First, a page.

by Paul Garver
2013, BCTGM Members in Chicago Demonstrate Solidarity with Mondelez workers facing oppression in Egypt, Pakistan and Tunisia
You may have never heard of a global snack food conglomerate called Mondelez. You will be hearing more about it over the next few months.
Through a series of global mergers, Mondelez became the parent corporation of Nabisco (Oreos, Chip Ahoys, Ritz Crackers, etc.). Nabisco used to operate dozens of factories in the USA, but has closed all but five of them to improve corporate profit margins. Two factories in Monterrey and Salinas, Mexico, also produce for the U.S. market. I used to live across the street from a Nabisco factory producing crackers and appetizing smells in Pittsburgh. This factory closed down despite a long union and community struggle to keep its doors open through new ownership.
The remaining Nabisco industrial bakeries in the USA are located in Atlanta (GA), Richmond (VA), Fairlawn (NJ), Portland (OR), with its largest one located on the southwest side of Chicago (IL).
The huge multi-story Nabisco factory in Chicago has employed generations of workers. Currently it employs some 1200 workers, the large majority of whom are African-American or Hispanic, over forty years old, and with many decades of service to Nabisco.
Nabisco workers are members of the Bakery, Confectionery, Tobacco Workers and Grain Millers International Union (BCTGM), which for several decades had been able to negotiate decent collective bargaining agreements with previous owners of Nabisco.
Mondelez recently sent out pink slips laying off 277 union workers at the Chicago plant, first installment of the announced 600 layoffs. In advance of the national collective bargaining round that began this month (February 2016), the company demanded $46 million in annual concessions in perpetuity as the price of not moving four major production lines from Chicago to Salinas. The union calculated that would mean a 60% reduction in union wages and benefits in Chicago, and refused. Mondelez is now heavily investing at Salinas and the transfer of production to Salinas is now underway.
The BCTGM is trying to organize community and political support in Chicago to protect its members and their community. However the odds of success appear stacked against them. Job security has become the key issue in the national negotiations between Nabisco and the BCTGM, in which the company is also trying to eliminate the multi-employer BCTGM pension plan for all plants.
Leading the union negotiating team is former Chicago Nabisco worker Jethro Head, now an International Vice-President for the BCTGM. He points out that that the company introduced its bargaining position by blaming the workers and their union of hindering the global competitiveness of Mondelez, and thereby standing in the way of the necessary investments in efficiency.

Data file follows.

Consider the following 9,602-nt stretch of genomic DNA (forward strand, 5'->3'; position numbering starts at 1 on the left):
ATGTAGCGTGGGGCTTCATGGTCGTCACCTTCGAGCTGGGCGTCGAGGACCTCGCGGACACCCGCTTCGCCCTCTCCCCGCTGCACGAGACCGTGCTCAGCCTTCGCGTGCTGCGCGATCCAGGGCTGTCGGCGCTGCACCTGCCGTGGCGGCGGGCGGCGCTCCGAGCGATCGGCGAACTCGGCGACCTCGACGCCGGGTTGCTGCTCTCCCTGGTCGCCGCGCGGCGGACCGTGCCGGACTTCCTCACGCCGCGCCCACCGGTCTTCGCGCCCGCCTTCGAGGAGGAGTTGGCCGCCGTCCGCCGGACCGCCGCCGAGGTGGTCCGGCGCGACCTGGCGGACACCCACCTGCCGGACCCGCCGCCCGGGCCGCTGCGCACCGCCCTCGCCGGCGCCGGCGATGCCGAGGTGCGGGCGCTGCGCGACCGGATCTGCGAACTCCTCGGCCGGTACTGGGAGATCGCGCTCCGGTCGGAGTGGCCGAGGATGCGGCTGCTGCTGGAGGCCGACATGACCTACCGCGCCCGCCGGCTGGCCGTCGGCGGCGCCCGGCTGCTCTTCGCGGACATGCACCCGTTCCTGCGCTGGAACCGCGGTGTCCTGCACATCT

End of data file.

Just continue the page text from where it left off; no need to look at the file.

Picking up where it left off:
Ominously Mondelez seems to be preparing for a long confrontation with the union.
According to a report in the US union-supported Northwest Labor Press (click here  to read), Mondelez has recruited strikebreakers in preparation for national bargaining with the IUF-affiliated BCTGM covering 5 Nabisco biscuit plants and three distribution centers.
Weeks before bargaining formally got underway on February 16, a company called Huffmaster Crisis Response, which provides replacement workers and security and describes itself as “the leading management of strike management solutions”, began posting online advertisements for experienced temporary workers “for a possible labor dispute that may occur on or about February 29, 2016.” That is the date on which the union agreements expire at the Nabisco sites. The advertisements do not mention Mondelez or Nabisco by name but seek to recruit workers in each of the five cities where the production plants are located.
According to the report, union representatives at the Nabisco bakery in Portland Oregon say that strike replacement workers have already been brought into the bakery to observe union members performing their jobs.
Through my previous work with the International Union of Foodworkers (IUF), I got to know the dedication and skill of Jethro Head and of BCTGM General President David Durkee. They will do whatever they can to effectively represent their union members in Chicago and the other Nabisco sites, even if this brings them into a collision course with the giant global snackfood corporation Mondelez. The BCTGM has always demonstrated solidarity with workers in other countries when called upon. The IUF has helped create a Mondelez International Union Solidarity Network that affirms the solidarity of its affiliates to provide mutual support for the BCTGM in this struggle. But solidarity and support to be effective will require strong labor and community support for the BCTGM Nabisco workers in Chicago, Portland, Atlanta, Richmond and Fairlawn.
We will cover this emerging story over the next weeks and months.